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I have been recently hired as a part-time developer (Student Worker) in Germany. The company has treated me very well since the beginning.

However, some of colleagues are not comfortable to communicate with me due to their English skills.

I am planning to start attending a language course to learn German and I am thinking should I ask my manager if he can sponsor me for it?

Since I am not a full-time employee - am I being too greedy by asking for sponsorship from him?

Is there anything I should consider before approaching him?

P.S : My intention for attending the language class is not purely to communicate with colleagues.

  • What are your other intentions besides communicating with colleagues? – MacItaly Feb 22 at 20:31
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    I am personally interested in learning the language – comxyz Feb 22 at 20:32
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    Look into the Volkshochschule ; it's very inexpensive, although you won't advance at the rate of z.B the Goethe Institut. After a certain level you can be self teaching, just by chatting in shops, bars & the office. – Mawg Feb 26 at 8:27
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am I being too greedy by asking for sponsorship from him?

IMHO it should be okay to ask for sponsorship. Most companies benefit from an employee who wants to continually learn and grow, seeing as how it benefits them also.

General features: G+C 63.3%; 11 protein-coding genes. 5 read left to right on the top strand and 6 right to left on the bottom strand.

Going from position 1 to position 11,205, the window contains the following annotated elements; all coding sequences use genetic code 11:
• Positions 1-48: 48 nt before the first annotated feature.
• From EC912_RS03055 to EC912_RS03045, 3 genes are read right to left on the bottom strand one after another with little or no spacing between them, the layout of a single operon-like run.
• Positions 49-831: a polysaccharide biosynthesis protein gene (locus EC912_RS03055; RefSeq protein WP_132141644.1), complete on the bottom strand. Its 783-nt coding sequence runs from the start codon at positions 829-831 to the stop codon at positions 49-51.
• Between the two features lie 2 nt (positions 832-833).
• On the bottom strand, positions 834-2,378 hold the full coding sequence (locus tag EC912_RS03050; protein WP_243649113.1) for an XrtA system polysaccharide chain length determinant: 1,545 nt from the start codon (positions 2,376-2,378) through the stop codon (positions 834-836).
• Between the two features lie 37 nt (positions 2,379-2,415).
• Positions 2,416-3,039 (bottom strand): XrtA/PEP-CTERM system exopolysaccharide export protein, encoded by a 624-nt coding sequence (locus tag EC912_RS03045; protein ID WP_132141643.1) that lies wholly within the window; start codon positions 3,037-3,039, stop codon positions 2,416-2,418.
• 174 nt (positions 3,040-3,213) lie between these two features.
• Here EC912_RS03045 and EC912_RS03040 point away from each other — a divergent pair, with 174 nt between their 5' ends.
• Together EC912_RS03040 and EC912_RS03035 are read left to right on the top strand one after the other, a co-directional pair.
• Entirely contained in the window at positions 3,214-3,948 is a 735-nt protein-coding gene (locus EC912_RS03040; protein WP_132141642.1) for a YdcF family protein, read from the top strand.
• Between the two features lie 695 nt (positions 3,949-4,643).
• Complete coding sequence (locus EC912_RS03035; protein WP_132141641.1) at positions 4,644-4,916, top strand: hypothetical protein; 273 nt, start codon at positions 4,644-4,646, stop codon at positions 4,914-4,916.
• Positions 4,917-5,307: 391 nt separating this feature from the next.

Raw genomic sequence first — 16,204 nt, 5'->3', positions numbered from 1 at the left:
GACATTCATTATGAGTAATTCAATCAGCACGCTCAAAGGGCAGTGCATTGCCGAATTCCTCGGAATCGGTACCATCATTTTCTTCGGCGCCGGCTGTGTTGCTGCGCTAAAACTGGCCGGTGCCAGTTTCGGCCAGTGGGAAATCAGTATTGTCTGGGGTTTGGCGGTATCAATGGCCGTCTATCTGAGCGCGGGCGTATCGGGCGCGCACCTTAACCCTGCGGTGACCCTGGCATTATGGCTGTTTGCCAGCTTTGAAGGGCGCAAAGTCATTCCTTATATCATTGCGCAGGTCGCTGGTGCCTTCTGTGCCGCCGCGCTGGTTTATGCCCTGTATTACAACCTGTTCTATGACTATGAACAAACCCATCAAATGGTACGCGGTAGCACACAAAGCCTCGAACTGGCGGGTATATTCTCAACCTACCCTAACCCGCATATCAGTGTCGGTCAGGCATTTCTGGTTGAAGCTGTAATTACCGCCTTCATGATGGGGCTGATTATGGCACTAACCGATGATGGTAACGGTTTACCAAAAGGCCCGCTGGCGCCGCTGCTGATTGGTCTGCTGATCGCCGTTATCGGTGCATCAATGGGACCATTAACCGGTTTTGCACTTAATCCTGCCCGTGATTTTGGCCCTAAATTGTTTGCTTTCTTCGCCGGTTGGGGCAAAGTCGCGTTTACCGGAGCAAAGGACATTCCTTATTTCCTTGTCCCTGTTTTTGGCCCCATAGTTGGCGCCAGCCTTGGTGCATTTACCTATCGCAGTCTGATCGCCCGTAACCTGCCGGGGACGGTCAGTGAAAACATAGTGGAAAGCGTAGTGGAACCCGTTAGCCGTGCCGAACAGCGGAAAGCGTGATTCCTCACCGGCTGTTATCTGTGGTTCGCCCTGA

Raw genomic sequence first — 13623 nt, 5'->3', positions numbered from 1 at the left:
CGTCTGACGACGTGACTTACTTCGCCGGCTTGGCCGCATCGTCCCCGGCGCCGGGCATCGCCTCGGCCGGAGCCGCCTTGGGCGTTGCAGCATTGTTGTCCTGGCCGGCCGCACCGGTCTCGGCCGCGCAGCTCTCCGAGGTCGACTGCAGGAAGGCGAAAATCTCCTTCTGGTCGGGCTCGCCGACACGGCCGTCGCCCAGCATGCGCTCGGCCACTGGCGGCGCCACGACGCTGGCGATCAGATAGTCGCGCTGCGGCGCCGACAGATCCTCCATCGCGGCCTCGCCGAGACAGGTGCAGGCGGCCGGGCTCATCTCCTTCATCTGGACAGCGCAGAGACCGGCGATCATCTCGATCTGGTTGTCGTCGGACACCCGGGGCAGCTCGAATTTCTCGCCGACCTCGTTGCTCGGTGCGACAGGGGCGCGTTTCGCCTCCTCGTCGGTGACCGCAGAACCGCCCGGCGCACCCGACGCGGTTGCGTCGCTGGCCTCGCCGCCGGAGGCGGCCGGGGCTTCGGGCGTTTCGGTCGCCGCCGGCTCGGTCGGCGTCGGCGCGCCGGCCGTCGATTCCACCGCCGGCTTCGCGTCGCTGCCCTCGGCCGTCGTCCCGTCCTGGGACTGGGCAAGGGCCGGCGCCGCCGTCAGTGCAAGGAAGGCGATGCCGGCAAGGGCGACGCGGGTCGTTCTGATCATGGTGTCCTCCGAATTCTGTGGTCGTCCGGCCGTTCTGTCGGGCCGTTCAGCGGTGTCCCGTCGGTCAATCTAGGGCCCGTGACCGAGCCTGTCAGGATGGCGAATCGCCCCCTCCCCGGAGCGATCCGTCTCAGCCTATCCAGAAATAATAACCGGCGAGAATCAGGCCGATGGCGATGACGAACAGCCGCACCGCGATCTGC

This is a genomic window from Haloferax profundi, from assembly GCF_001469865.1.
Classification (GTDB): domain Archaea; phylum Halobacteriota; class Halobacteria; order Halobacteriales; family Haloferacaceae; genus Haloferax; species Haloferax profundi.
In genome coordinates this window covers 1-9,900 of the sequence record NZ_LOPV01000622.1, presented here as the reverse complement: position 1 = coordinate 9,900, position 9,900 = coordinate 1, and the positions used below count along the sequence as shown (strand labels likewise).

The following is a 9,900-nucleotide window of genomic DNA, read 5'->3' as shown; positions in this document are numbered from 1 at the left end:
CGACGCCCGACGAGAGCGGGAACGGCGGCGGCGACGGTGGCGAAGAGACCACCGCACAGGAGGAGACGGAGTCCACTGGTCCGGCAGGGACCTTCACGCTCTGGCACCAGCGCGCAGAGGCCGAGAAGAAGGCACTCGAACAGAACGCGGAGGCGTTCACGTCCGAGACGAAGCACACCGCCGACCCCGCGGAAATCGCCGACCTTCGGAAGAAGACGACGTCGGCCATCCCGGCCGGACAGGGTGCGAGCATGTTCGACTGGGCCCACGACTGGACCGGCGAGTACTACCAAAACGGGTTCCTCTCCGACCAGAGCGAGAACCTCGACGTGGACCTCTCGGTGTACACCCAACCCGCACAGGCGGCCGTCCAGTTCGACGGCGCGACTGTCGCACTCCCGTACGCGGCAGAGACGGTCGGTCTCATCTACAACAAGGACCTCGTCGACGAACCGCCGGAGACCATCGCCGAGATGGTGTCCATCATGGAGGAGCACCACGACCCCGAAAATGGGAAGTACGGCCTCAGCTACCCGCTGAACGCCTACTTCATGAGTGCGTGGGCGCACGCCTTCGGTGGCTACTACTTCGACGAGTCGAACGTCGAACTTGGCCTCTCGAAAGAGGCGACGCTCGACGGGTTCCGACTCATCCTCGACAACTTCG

I don't think it is greedy to ask for sponsorship, just be willing and grateful even if the answer is "no."

Is there anything I should consider before approaching him?

Timing and tone will make a big difference in your approach. Make sure you are approaching your boss at an appropriate time. Also, the tone in which you ask for sponsorship needs to be appropriate. You are not in a place to be demanding or upset if the answer is "no." Continue your hard work and persevere in your language learning regardless of the answer he gives.

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This is a great opportunity for you to learn the language and by all means you should do so.

You can certainly ask for sponsorship, but I don't think you'd need it.

There are many approaches to learn a language and many of them don't require a lot of money. For example, the local "Volkshochschule" (people's university) will offer all types of classes and certification at various levels. Here is an example for Cologne, where they charge a whopping Euro 2.30 per hour https://vhs-koeln.de/Artikel/titel-Deutsch+als+Fremdsprache/cmx5485898c7c428.html

It's actually more important how you structure your daily life to maximize the immersion. Use German as much as possible and try to actively be in situations where German doesn't work: room mates, friends, beer garden, etc.

There are other creative ways to get your workplace involved: declare a "speak only German with comxyz day" and bring some sweets oder "belegte Broetchen" to celebrate the success. That's fun and productive and your boss may chip in.

  • You said what I was going to say (upvaote), but I am not so sure about "try to actively be in situations where German doesn't work". Is that typo, or did I misunderstand? – Mawg Feb 26 at 8:29

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